It’s the night before Jesus will be put to death.  He gathers with his disciples in an upper room in Jerusalem and celebrates the Passover with them which in turn leads to the institution of the Lord’s Supper.  At one point Jesus gets a very serious expression on his face and issues an unexpected warning to these men who had followed him so faithfully for the past 3 years.  He tells them that later that night they will all desert him and leave him alone with his enemies.  As the disciples look at one another with expressions of disbelief, Peter speaks up.  He assures Jesus that even though the others might do that, he would never do such a thing.  Why, he would be willing to go to prison for him.  He would even be willing to die for him if that became necessary.  But Jesus, with a heart full of love, puts a hand on Peter’s shoulder and says: “I tell you the truth, this very night, before the rooster crows, you will disown me 3 times.”

   Now fast forward to the Garden of Gethsemane where Jesus is betrayed by Judas, arrested by the Roman soldiers, and forcibly taken to stand trial before the high priest and the Jewish council.  And where are the disciples?  Matthew, who was one of them, tells us in words that must have been very difficult for him to write when he says: “Then all the disciples deserted him and fled.”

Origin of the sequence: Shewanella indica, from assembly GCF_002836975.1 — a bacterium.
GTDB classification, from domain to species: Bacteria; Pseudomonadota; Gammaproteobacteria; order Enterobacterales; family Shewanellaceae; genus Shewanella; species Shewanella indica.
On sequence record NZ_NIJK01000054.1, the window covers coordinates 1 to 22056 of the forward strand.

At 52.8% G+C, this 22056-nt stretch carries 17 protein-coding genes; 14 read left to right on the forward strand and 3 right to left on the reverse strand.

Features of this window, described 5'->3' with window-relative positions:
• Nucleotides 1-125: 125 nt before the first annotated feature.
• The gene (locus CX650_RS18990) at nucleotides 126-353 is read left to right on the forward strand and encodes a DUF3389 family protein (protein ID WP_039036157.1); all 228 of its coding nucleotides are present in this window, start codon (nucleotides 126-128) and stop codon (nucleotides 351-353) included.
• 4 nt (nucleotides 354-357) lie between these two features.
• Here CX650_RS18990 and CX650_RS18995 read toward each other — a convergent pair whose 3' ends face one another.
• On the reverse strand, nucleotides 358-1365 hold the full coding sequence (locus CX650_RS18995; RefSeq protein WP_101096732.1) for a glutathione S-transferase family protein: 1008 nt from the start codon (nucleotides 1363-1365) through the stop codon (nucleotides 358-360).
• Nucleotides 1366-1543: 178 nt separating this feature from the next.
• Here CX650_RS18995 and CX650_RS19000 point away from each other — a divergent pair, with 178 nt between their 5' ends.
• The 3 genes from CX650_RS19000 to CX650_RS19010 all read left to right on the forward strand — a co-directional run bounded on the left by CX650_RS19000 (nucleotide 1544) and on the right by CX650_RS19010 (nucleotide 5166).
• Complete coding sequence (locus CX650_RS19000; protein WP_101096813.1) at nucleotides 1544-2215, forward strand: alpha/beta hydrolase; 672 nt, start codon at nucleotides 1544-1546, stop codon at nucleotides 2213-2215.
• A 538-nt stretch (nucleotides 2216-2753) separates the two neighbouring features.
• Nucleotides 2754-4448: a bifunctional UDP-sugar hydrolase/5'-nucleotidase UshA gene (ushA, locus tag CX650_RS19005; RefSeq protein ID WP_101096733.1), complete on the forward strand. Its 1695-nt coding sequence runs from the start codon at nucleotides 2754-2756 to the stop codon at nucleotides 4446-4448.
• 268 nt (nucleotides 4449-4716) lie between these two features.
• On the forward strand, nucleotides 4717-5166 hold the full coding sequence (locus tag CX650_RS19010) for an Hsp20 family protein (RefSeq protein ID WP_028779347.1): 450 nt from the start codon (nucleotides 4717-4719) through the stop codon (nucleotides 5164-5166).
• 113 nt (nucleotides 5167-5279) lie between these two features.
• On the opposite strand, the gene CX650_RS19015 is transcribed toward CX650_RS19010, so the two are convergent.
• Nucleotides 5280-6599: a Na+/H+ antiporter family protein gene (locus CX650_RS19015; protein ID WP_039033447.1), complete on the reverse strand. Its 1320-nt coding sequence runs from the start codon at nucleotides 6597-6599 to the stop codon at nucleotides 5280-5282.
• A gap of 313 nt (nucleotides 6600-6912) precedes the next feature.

But apparently Peter had second thoughts, probably recalling his boastful claims that he has made to Jesus earlier that evening, so he followed at a distance and finally took his place around the fire in the courtyard of the high priest’s palace where Jesus was being tried.  And there it happened.  First one servant girl and then others began to take note of this stranger in their midst.  One by one they questioned him about his relationship with Jesus.  But each time Peter denied that relationship, even resorting to cursing and swearing the final time to punctuate his answers.  Then it happened.  A rooster crowed.  And conviction set in.  Matthew writes: “Then Peter remembered the word Jesus had spoken.”

   What about you, my friends?  Have you ever heard the crowing of the rooster?  Have you ever found yourself doing something that you knew was displeasing to God and felt that sting of conviction in your heart?  If so, I want you to know that as much as that may have hurt, it was a good thing.  For that was the voice of the Holy Spirit trying to steer you clear of something that he knew you would later regret.

   Now when we feel that conviction in our hearts, we can react in one of two ways.  We can ignore it, which I would definitely not recommend, because if you ignore it long enough and often enough, you will eventually deaden your conscience and become completely desensitized to any future warnings that the Holy Spirit might send your way.